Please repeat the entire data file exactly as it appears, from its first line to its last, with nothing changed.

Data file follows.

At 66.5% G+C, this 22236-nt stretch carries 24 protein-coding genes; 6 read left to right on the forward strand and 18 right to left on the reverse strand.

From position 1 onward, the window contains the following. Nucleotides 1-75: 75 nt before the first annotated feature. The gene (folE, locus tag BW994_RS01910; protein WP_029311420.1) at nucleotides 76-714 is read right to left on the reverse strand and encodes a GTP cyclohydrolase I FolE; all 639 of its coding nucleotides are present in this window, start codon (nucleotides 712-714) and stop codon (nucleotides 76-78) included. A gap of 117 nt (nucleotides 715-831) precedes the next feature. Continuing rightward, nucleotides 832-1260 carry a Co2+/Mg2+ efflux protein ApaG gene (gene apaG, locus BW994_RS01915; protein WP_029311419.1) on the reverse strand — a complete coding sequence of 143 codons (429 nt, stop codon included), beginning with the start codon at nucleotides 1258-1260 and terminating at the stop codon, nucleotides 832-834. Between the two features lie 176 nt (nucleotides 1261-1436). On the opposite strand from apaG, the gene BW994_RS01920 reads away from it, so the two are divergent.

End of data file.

At 66.5% G+C, this 22236-nt stretch carries 24 protein-coding genes; 6 read left to right on the forward strand and 18 right to left on the reverse strand.

From position 1 onward, the window contains the following. Nucleotides 1-75: 75 nt before the first annotated feature. The gene (folE, locus tag BW994_RS01910; protein WP_029311420.1) at nucleotides 76-714 is read right to left on the reverse strand and encodes a GTP cyclohydrolase I FolE; all 639 of its coding nucleotides are present in this window, start codon (nucleotides 712-714) and stop codon (nucleotides 76-78) included. A gap of 117 nt (nucleotides 715-831) precedes the next feature. Continuing rightward, nucleotides 832-1260 carry a Co2+/Mg2+ efflux protein ApaG gene (gene apaG, locus BW994_RS01915; protein WP_029311419.1) on the reverse strand — a complete coding sequence of 143 codons (429 nt, stop codon included), beginning with the start codon at nucleotides 1258-1260 and terminating at the stop codon, nucleotides 832-834. Between the two features lie 176 nt (nucleotides 1261-1436). On the opposite strand from apaG, the gene BW994_RS01920 reads away from it, so the two are divergent.